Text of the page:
Congressman’s Climate Change Plan Not Completely Nutty

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Congressman’s Climate Change Plan Not Completely Nutty
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Congressman’s Climate Change Plan Not Completely Nutty; Changing Earth‘s Orbit by Only 0.3% Could Solve the Current Problem

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Congressman's Climate Change Plan Might Just Work

WASHINGTON, D.C. (June 10, 2021) - During a recent subcommittee hearing, Congressman Louie Gohmert, a Texas Republican, seemed to propose that one way to fight climate change would be to alter the Earth's orbit around the sun.

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While most commentators have called the idea nutty, crazy, and impossible, there may be a grain of truth and science fact to the concept, says Professor John Banzhaf of George Washington University, an MIT graduate with two U.S. patents to his name.

The New York Times recently reported that, as the effects of climate change become more devastating, and the success of massive cooperative global efforts to sufficiently reduce greenhouse gas emissions becomes less likely, some scientists are proposing - as a completely outside-the-box tactic at least worth studying - a strategy of solar geoengineering in which massive changes in the atmosphere would reflect more of the sun's rays back into space. But many are calling the concept a dangerous and illusory fix.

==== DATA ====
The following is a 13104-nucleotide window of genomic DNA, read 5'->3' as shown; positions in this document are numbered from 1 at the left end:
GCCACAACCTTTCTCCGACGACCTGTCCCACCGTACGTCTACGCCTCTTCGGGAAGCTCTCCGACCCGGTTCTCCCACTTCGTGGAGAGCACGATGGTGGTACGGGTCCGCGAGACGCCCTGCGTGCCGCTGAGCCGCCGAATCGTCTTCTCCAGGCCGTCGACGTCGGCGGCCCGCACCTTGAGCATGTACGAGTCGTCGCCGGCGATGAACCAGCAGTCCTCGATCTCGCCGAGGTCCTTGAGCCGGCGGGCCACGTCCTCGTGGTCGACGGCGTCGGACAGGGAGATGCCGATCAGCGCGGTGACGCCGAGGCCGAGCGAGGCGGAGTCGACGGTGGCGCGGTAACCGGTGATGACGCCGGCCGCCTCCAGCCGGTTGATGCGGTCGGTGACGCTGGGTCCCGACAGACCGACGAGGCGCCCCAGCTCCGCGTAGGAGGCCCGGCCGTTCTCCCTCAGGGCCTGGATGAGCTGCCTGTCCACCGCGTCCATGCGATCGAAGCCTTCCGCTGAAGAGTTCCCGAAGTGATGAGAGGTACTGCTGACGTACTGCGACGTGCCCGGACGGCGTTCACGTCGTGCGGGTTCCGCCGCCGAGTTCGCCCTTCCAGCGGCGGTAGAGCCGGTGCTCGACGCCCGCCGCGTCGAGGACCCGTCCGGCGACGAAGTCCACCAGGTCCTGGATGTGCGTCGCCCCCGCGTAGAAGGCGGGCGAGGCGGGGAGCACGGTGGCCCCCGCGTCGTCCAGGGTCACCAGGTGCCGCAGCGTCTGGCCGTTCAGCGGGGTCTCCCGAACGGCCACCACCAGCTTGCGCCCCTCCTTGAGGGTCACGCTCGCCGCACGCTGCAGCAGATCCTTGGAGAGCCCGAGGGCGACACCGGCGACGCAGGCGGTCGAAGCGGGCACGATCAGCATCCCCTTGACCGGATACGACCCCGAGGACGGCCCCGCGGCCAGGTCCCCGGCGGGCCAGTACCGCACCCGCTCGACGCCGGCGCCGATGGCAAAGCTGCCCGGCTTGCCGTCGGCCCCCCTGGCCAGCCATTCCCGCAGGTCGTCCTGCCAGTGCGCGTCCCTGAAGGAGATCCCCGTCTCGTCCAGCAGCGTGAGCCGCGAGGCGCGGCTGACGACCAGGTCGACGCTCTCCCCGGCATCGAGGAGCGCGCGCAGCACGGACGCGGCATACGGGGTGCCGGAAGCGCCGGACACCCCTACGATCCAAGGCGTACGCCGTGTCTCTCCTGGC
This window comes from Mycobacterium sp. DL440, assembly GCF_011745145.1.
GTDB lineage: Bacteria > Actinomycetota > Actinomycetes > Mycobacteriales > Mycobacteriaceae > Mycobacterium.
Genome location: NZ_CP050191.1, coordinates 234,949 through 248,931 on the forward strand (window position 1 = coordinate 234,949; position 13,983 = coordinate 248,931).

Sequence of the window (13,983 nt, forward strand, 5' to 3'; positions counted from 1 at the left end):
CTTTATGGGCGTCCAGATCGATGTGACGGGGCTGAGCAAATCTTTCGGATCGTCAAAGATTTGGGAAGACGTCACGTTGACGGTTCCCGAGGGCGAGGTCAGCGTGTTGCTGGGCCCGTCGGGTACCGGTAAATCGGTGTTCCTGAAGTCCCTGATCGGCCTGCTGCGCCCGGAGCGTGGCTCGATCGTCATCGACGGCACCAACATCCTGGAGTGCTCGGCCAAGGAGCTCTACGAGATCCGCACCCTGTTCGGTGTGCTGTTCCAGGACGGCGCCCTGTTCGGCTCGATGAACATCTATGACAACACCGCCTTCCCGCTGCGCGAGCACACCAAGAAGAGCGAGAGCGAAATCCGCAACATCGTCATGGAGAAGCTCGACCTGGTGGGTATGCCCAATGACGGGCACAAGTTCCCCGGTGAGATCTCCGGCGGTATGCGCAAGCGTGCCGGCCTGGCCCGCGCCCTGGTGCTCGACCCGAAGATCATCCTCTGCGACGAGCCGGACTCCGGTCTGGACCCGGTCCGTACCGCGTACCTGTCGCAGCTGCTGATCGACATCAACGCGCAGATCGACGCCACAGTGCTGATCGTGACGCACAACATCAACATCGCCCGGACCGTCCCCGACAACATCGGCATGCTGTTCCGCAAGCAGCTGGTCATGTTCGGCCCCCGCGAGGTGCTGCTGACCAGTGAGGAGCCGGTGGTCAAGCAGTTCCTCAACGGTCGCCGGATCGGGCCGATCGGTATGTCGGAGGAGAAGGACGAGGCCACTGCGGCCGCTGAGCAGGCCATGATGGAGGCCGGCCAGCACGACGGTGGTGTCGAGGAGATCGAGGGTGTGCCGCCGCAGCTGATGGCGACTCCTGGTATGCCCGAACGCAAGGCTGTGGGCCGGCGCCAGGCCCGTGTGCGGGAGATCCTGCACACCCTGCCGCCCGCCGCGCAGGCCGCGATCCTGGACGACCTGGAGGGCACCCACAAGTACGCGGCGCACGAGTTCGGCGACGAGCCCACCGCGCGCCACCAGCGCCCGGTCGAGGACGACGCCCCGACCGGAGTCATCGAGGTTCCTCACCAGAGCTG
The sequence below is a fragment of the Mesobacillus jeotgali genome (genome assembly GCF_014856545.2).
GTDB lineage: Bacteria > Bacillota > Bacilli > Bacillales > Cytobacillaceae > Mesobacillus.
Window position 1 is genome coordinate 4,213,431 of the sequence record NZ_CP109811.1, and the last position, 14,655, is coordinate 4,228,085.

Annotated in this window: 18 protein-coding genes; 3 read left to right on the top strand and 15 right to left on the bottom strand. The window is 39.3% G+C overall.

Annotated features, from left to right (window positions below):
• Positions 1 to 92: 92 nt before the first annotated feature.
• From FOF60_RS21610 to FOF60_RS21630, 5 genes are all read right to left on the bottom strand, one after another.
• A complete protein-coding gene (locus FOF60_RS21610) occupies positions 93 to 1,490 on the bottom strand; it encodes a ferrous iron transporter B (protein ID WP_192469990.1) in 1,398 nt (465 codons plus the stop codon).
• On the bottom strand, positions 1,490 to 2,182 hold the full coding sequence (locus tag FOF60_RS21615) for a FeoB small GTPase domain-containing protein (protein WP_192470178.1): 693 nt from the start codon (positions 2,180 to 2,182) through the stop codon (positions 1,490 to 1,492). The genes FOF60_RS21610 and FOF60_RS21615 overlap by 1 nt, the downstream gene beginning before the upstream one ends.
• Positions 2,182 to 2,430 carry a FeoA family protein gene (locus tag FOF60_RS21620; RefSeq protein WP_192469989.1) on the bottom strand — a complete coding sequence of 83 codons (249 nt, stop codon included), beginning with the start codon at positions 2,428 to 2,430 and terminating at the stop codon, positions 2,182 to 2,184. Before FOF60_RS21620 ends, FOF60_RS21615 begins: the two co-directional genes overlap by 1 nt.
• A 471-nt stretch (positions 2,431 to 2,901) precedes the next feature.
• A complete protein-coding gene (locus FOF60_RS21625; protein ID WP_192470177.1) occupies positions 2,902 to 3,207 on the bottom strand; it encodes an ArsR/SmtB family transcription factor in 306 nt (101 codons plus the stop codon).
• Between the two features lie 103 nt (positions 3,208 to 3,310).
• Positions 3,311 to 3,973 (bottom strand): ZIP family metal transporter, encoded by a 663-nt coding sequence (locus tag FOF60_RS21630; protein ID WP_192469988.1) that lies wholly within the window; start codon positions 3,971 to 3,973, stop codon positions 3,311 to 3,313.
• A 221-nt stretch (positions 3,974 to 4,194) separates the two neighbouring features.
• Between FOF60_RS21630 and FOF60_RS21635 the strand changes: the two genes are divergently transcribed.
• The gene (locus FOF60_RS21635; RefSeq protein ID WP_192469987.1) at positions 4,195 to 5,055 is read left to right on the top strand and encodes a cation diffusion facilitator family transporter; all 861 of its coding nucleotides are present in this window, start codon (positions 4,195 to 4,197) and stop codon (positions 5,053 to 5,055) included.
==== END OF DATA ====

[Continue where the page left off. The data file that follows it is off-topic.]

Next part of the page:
As another outside-the-box idea which might also be worth at least some consideration, a well known scientist has suggested a cosmic alternative to fight global warming - one which does not require any reduction in the emission of carbon dioxide, nor even difficult-to-enforce widespread international cooperation - and which might even cost less then some of the drastic emission restrictions now being considered, suggests Banzhaf.

Increasing The Earth's Orbit

The basic concept was originally suggested by Matteo Ceriotti, Lecturer in Space Systems Engineering at the University of Glasgow, and involves very substantially increasing the Earth's orbit to reduce the amount of solar energy reaching its surface when the sun, billions of years in the future, expands and becomes much hotter.

While Ceriotti's proposal was addressed to a problem still billions of years in the future when Earth would become unbearably hot, the basic concepts involved in changing a planet's orbit are well known. Indeed, the science fiction film "The Wandering Earth" dramatizes, although in an unrealistic and cinematic-type fashion, one such attempt.

Ceriotti admits that his proposal, aimed at moving the Earth from its current orbit to one a full 50% further from the sun [from about 93 million miles to 139 million miles, a increase of approximately 46 million miles], similar to Mars', while theoretically possible, is clearly not feasible with today's technology.